Mt. St. Fuji? It’s EAsy to Get Them Mixed Up


For as long as I can remember, I have had a fixation on Mt. St. Fuji…

I know. It is actually 2 different mountains. But, as  a kid growing up in Portland in the shadow of Mt. St. Helens, I had heard repeatedly that Mt. Fuji in Japan was Helen’s sister.  It’s easy to understand why…if you take a look at pictures of the two mountains before May, 1980.


Only the cherry blossoms tip off the viewer that one is in Japan, and the other in the PNW.

That is util May 18th, 1980 when my entire life changed forever…


Not only was I alive the day she blew…but I was with the young lady who would become my wife of 35 years (and counting) while saying goodbye to one of the most beloved places from my childhood (and no…the two events don’t really mix, except in my mind, which is a fairly mixed-up place to be).

Mt. St. Helens was beautiful. Some would say it still is, even since it lost 1/3 of its majestic height. But what made it more beautiful than ever to me, especially during the summers, was Spirit Lake and the Boy Scout camp where I worked and played for several summers in my youth. It was breathtaking, life-altering, and the kind of thing that changes a young boy into a man (or at least one who thinks he is a man). And, although the mountain had been “active” with steam and minor rumbles for decades, nobody ever thought that it would roar back to life the way it did. But, it did…leaving not a single trace of any of the youth camps that lined its waters.


When it did get wiped out, in an eruption that was heard more than a thousand miles away, covering the land around it with ash for hundreds of miles to the south, those of us within view, simply stood in wonder, holding hands. The landscape for miles around was altered beyond description. Nothing would ever look the same.

It was on that day, that I was first introducing Debbie, my wife to be, to my extended family at a huge reunion at a park just south of Portland. We heard the explosion, and then saw the plumes of ash heading our way. It is a day I will never forget…as it was marked by the end of one chapter, and the beginning of another.

But…so far, this entire post has been ONE HUGE DIGRESSIONbecause we didn’t really get Mt. St. Helens...we got Mt. Fuji…which hasn’t erupted since 1770. But……there are rumblings, and some minor earthquakes as recent as 2011. So, if I was a betting man, I’d say that they shouldn’t build a Boy Scout camp anywhere near it, anytime soon.

As for what I did with my Mt. Fuji?  I turned it into an homage to Mt. St. Helens…complete with a small version of Spirit Lake.


But, if I really want a tangible memory…there is a “treasure box” I keep tucked under my socks and tee shirts…right next to an Indian scraping tool, a Boy Scout neckerchief tie off, and a couple of my old pocket knives, sits a leather Spirit Lake “hat” that I won for a campfire “talent” competition one night in 1967.  Priceless…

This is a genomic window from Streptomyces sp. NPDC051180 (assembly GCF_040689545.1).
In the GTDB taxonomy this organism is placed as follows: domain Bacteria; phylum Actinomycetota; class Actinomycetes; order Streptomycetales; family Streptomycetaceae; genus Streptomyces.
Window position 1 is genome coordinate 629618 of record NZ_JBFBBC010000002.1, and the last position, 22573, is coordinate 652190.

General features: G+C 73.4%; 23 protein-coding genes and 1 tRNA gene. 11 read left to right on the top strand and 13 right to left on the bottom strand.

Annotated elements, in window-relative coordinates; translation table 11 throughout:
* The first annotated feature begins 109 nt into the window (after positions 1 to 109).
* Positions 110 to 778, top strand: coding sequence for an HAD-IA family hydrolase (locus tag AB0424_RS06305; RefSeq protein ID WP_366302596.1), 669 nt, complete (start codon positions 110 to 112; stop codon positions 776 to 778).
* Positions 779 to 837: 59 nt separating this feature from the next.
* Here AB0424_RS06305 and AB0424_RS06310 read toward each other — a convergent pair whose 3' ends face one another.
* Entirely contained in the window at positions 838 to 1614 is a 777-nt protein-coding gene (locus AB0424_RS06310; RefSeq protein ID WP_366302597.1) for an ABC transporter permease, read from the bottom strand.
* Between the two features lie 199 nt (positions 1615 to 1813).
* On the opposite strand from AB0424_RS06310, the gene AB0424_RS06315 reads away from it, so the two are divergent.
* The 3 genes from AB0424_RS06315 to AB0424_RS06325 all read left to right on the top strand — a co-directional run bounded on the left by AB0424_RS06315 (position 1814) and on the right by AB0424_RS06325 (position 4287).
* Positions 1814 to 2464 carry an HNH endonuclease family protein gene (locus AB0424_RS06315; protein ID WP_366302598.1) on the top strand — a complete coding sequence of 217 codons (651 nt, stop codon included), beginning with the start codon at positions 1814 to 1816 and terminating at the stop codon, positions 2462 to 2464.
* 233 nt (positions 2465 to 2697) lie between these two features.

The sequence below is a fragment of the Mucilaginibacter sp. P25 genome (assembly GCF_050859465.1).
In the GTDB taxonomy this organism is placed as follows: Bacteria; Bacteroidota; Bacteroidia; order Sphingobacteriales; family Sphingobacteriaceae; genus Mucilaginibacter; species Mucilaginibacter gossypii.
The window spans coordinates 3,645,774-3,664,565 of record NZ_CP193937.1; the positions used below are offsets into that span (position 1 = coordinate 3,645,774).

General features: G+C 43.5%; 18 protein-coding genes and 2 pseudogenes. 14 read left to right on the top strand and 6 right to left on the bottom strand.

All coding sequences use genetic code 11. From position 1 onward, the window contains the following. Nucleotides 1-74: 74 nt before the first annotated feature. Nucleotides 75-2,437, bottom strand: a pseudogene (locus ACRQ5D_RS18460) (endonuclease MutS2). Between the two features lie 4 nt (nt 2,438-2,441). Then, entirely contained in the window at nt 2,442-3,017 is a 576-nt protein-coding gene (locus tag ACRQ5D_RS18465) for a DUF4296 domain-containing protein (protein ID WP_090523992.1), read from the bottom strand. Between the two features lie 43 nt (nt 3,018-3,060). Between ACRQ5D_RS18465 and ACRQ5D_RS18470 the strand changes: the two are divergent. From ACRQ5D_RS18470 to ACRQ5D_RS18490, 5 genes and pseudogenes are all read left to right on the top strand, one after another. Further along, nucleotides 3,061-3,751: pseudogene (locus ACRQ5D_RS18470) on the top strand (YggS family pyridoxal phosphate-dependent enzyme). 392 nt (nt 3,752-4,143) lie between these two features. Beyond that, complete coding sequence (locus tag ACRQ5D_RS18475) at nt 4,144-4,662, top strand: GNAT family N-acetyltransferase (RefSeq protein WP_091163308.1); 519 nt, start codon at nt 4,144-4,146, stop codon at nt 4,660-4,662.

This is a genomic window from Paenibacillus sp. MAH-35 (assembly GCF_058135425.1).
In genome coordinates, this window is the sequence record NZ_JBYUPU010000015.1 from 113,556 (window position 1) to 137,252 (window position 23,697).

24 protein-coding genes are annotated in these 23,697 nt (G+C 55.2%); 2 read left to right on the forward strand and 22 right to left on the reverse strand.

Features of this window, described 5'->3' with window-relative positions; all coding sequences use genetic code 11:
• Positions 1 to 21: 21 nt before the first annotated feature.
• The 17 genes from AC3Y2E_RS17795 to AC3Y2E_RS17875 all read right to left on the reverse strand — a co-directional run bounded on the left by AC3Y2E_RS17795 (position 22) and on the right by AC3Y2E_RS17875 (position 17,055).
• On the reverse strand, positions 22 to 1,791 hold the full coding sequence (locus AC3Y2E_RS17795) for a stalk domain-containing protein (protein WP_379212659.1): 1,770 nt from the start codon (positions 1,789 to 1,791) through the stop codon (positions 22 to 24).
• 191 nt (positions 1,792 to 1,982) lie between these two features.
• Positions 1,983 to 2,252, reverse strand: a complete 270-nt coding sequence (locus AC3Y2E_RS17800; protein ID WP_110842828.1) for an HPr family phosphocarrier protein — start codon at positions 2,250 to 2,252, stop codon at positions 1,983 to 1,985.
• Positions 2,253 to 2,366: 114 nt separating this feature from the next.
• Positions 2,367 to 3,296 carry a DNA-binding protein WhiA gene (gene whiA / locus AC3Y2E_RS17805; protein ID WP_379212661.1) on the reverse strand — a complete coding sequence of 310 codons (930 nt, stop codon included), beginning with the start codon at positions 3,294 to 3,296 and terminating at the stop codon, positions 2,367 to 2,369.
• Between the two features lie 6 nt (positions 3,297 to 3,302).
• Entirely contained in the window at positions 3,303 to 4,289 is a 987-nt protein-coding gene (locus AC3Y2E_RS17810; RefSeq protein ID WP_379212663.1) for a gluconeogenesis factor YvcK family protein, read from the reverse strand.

For those waiting for me to turn this into some sort of political metaphor for our current climate…keep waiting. Not gonna happen. In fact, to the contrary, it may be more of a story of surviving cataclysmic change, and then watching new life spring from the ashes (did I mention that I had just come through a horrible divorce and was a single father of two when I met Deb?). But, I am digressing from my digression…

What is more important in our games, it the ability to construct our own memories…little reminders of a life well lived. I have tons of them in my Springfield. My TSTO town has become another “treasure box” laden with little trinkets that remind me of what is important in life.

What did YOU do with your Mt. Fuji? Do you remember when Mt. St. Helens blew her top? Have you ever seen a live volcano?  Let us know…you know we LOVE to hear from you!

PS...I’ve had a number of my old fans bugging me to remind you about some of the “other sides” of Cranky Old Guy. For those who want to follow along… – if you want to be part of our work in Buyijja – if you miss my “cranky” side.


44 responses to “Mt. St. Fuji? It’s EAsy to Get Them Mixed Up

  1. The only volcano I saw is Mt. Vesuvius. Is a scary volcano because is surrounded by a massive city and is potentially as violent as Pinatubo and Kratatoa, though at the moment is calm. I walked on the top of the volcano. It still has fumarolas coming from the center of the caldera (filled by detritis).


  2. I remember very well. It changed me although I didn’t realize at the time. I lived in southern California and the ashes made their way down to us. I was only a young girl, but I think it sparked something in me that lead to my eventually getting a degree in Geology.


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